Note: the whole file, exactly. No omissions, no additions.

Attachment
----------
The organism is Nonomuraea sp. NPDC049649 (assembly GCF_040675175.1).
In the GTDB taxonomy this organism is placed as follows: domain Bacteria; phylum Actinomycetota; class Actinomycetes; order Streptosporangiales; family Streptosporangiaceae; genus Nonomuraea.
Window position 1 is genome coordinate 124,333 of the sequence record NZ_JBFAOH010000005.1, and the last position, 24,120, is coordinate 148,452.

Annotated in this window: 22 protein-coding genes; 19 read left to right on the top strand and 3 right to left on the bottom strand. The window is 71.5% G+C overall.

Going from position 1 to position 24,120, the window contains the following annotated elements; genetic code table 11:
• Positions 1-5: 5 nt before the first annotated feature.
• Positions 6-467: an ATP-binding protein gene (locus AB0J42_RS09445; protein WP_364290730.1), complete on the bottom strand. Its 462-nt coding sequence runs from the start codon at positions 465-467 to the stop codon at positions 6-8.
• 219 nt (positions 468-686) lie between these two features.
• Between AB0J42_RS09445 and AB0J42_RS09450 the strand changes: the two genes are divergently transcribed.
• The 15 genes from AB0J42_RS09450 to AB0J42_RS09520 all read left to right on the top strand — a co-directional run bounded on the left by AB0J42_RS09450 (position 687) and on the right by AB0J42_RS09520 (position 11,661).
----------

The organism is Nonomuraea sp. NPDC049649 (assembly GCF_040675175.1).
In the GTDB taxonomy this organism is placed as follows: domain Bacteria; phylum Actinomycetota; class Actinomycetes; order Streptosporangiales; family Streptosporangiaceae; genus Nonomuraea.
Window position 1 is genome coordinate 124,333 of the sequence record NZ_JBFAOH010000005.1, and the last position, 24,120, is coordinate 148,452.

Annotated in this window: 22 protein-coding genes; 19 read left to right on the top strand and 3 right to left on the bottom strand. The window is 71.5% G+C overall.

Going from position 1 to position 24,120, the window contains the following annotated elements; genetic code table 11:
• Positions 1-5: 5 nt before the first annotated feature.
• Positions 6-467: an ATP-binding protein gene (locus AB0J42_RS09445; protein WP_364290730.1), complete on the bottom strand. Its 462-nt coding sequence runs from the start codon at positions 465-467 to the stop codon at positions 6-8.
• 219 nt (positions 468-686) lie between these two features.
• Between AB0J42_RS09445 and AB0J42_RS09450 the strand changes: the two genes are divergently transcribed.
• The 15 genes from AB0J42_RS09450 to AB0J42_RS09520 all read left to right on the top strand — a co-directional run bounded on the left by AB0J42_RS09450 (position 687) and on the right by AB0J42_RS09520 (position 11,661).